Google is the largest search engine, but don’t forget Microsoft Bing and Yahoo.
DIY DMCA takedown notices
Even if you ask Google to remove all mentions of you and your private information from its search index, your content may still be on the Internet on various websites. You have a fingerprint because almost everyone owns a smartphone, takes pictures and shares information about colleagues, friends and family.
You can write to individual website owners and request that your images and data be deleted, but it will likely be routed through a support center and placed in the circular file for later handling. However, you are not without options. In some cases, you can issue a DCMA takedown notice to request removal. The Digital Millennium Copyright Act (DMCA) can be used to force-delete or take a web page offline if it contains material that infringes on your copyright.
You can file a DMCA notice using the resources at Copyright.gov. You must contact the manager (the webmaster) of the site containing your data and submit a removal request.
Despite your best efforts, information spreads rapidly across the Internet, and you may find that removing your data from hundreds of websites takes a long time. It might be better to hire a service that specializes in deleting personal data from the Internet.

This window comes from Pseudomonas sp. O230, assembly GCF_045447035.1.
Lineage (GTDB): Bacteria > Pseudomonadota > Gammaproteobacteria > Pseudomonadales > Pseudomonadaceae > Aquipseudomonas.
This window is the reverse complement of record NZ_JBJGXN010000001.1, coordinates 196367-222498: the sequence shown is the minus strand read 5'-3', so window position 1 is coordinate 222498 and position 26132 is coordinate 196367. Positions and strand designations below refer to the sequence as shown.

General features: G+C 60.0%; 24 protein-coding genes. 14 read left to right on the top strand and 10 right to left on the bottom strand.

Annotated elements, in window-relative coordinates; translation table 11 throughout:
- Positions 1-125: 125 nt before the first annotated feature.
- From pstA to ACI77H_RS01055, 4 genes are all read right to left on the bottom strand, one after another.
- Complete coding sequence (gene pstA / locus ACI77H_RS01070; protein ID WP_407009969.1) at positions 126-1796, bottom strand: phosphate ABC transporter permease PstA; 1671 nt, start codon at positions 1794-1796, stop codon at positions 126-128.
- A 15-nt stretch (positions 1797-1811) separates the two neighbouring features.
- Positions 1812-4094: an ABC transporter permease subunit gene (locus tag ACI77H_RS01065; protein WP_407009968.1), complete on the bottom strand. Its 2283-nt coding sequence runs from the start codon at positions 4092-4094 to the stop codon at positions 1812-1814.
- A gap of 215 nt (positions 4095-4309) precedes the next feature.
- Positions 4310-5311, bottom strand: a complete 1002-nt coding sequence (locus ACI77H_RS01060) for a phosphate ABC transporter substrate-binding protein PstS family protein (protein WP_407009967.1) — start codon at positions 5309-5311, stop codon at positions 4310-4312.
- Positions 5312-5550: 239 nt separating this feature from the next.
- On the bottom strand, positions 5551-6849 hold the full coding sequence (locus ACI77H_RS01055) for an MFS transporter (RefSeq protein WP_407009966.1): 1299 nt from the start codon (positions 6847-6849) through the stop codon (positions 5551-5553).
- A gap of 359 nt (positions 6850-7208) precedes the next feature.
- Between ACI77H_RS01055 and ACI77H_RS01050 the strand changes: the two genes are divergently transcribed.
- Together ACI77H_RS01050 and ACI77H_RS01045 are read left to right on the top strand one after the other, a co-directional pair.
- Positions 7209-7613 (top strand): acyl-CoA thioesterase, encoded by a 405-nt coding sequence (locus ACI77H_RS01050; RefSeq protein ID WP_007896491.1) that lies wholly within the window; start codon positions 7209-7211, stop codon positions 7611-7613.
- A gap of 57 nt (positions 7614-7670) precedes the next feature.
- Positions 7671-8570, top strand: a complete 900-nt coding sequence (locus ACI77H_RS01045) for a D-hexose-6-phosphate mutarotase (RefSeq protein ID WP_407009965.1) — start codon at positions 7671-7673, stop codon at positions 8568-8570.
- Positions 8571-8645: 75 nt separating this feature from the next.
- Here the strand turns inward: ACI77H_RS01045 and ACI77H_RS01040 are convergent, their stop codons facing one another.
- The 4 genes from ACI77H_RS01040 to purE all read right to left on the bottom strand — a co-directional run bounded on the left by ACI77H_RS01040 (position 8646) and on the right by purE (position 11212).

Third-party data erasure services
Your name, address, phone number, and email account are among the vast amount of data commonly shared on websites. Often the intention is to keep some or all of this information private. Financial information, including credit card numbers and bank account details, may be stored by data collection companies. Online retailers store your data to make shopping easier. Amazon is one of the biggest and is generally trusted. However, you may have ordered products from smaller websites years ago and forgotten that they also have your personal and financial information.